Every good and perfect gift is from above, and comes down from the Father of lights, with whom there is no variation or shadow of turning. – James 1:17, NKJV
Several years ago I had lunch with a friend whom I had not seen in a while. The conversation was nearing a lull, the kind that often happens between friends who are no longer “current.” Then my friend said something that caught me by surprise and lingers still in memory. She said, “You look really happy in the pictures I see on Facebook.”
Now the irony of that statement is that at the time I was going through one of the darkest periods of my life—and none of my friends really knew about it. My Facebook page certainly did not bear witness to the fact. Meanwhile, I had built glass walls of “perfection” around me. My self-worth demanded nothing less. But glass walls are bound to crack sometime, and I soon found this outward “perfection” impossible to maintain.
Years have passed, but I still find remnants of the glass walls, things I have been loath to give up, cracks I’m afraid to show. And I’ve been thinking lately about Jesus’ “Parable of the Talents” in Matthew 25:14-30, wondering, is the meaning of “talent” much broader than the unit of currency used at the time of this parable, or even than special abilities and spiritual gifts?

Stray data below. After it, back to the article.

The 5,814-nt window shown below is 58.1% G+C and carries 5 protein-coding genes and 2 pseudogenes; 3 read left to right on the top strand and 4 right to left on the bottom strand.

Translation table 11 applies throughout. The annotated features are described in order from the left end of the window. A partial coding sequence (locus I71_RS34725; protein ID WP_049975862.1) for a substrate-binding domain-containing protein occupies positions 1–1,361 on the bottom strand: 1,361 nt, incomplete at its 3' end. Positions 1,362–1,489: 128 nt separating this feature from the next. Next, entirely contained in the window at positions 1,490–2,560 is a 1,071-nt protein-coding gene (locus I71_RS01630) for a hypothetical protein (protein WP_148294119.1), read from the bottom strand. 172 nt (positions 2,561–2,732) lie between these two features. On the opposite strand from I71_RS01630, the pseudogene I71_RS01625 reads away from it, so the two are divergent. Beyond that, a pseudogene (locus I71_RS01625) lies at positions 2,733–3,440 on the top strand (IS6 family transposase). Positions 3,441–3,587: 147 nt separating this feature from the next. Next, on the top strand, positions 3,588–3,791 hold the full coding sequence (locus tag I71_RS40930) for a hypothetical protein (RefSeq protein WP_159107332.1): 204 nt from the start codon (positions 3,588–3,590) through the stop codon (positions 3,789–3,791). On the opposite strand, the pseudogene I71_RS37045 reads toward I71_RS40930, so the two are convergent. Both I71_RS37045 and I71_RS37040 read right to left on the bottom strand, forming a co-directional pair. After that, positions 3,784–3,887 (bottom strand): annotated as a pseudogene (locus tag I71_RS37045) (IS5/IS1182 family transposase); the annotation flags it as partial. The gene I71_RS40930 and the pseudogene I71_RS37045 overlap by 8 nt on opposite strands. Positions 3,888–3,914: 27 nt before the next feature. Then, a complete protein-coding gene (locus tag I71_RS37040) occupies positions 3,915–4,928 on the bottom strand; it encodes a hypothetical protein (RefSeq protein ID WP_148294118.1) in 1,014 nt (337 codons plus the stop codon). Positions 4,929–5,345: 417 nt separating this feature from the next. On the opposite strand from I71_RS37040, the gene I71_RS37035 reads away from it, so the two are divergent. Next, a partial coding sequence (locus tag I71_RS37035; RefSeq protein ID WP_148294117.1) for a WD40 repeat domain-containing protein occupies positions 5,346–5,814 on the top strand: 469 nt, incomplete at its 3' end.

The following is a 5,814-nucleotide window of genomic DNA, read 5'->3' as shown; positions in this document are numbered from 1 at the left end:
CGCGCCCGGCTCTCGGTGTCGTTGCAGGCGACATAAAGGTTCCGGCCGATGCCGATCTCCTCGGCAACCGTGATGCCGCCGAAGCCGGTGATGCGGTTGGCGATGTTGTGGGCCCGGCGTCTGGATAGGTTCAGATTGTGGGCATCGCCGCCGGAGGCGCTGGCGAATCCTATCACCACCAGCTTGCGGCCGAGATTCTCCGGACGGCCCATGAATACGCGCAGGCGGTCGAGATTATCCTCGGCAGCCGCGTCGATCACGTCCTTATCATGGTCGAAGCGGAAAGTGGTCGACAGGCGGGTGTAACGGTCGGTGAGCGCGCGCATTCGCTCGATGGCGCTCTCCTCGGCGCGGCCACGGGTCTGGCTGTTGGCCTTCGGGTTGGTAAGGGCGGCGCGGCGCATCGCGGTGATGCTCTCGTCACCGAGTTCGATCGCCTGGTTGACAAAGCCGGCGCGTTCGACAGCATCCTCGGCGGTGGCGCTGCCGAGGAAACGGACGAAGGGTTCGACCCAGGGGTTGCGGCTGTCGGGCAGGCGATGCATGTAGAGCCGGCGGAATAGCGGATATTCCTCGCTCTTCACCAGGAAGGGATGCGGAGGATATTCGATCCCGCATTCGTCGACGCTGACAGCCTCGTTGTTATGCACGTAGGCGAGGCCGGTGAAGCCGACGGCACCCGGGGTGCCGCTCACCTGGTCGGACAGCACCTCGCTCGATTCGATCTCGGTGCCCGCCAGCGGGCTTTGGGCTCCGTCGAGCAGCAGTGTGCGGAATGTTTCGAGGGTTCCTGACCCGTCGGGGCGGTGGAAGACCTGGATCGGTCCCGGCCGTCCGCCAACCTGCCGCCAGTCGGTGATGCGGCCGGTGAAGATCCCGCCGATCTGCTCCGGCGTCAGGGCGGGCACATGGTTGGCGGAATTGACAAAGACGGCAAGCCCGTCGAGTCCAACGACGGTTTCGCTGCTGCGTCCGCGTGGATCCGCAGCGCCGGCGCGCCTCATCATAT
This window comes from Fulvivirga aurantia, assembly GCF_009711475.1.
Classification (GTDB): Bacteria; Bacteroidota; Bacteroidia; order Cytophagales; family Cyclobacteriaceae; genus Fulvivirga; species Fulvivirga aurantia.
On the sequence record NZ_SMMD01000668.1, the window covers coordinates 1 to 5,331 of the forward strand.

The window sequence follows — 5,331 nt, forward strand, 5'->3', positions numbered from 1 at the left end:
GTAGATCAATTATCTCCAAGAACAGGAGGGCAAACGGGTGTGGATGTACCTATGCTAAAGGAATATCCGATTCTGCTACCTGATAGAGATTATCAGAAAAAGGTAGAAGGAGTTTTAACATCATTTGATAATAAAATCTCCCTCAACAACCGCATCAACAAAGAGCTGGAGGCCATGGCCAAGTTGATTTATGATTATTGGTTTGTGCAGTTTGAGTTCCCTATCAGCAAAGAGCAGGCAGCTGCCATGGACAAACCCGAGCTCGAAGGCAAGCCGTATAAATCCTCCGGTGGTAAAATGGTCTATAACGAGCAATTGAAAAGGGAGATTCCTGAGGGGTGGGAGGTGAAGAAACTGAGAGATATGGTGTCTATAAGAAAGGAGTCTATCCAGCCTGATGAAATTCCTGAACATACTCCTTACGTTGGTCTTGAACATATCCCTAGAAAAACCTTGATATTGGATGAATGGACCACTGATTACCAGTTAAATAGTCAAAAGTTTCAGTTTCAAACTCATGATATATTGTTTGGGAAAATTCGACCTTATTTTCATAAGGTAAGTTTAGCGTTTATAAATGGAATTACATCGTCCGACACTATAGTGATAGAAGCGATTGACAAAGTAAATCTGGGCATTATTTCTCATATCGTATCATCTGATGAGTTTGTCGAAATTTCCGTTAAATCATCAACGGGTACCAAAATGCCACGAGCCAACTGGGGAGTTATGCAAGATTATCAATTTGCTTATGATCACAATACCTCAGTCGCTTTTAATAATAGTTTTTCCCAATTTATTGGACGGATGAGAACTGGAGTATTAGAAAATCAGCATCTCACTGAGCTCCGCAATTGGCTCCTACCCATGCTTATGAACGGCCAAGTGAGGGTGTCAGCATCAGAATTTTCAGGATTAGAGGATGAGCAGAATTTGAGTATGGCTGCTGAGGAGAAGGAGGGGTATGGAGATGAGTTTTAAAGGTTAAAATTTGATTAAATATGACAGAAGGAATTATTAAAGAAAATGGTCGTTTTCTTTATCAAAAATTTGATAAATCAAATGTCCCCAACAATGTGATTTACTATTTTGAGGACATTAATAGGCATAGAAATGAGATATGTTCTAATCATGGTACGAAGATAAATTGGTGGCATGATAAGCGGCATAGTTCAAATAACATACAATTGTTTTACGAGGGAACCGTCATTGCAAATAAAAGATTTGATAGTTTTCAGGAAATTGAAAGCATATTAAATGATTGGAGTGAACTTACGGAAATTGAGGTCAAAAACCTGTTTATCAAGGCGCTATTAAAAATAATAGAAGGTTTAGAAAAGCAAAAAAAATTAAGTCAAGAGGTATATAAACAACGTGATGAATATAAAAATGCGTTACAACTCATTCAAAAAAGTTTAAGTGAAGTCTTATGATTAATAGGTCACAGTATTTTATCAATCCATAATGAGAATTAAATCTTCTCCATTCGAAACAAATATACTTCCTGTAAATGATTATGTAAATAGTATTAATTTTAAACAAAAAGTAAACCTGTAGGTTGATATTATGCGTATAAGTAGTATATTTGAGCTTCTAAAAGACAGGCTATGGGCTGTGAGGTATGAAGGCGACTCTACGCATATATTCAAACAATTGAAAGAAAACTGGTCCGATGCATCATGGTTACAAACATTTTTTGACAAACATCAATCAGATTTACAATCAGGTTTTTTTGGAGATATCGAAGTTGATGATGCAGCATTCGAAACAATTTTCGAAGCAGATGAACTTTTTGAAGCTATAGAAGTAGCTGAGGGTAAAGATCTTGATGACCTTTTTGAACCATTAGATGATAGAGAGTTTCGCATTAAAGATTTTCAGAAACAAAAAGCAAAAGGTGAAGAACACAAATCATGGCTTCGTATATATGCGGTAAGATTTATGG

What if it includes one’s testimony, the trials God has allowed one to walk through for His glory?
Could it be that these things are, somehow, “good and perfect gifts”? And that, by sharing them, we can encourage others who are going through the same difficult trials?
In the parable, the wicked servant admits to his master that he hid his one talent because he was afraid. Out of fear, then, he wasted the gift he was given just by keeping it safe.
My conversation with my friend remains in my memory as a reminder that, yes, I have buried my testimony out of fear. I have curled up behind my glass wall of perfection, rather than finding shelter under the wings of the Lord. I have not trusted God to multiply the talent He entrusted to me, to use my struggle with darkness to encourage others. I have nursed my pride and protected my image, rather than sharing the gift that I have been given.
In closing, as follows is a verse which has challenged me to embrace being small and weak and ordinary in the world’s eyes:
“And He said to me, ‘My grace is sufficient for you, for My strength is made perfect in weakness.’ Therefore most gladly I will rather boast in my infirmities, that the power of Christ may rest upon me.”
(2 Cor. 12:9, NKJV).
When we are small, He is big. When we are ordinary, He is stunning. When we are weak, He is strong.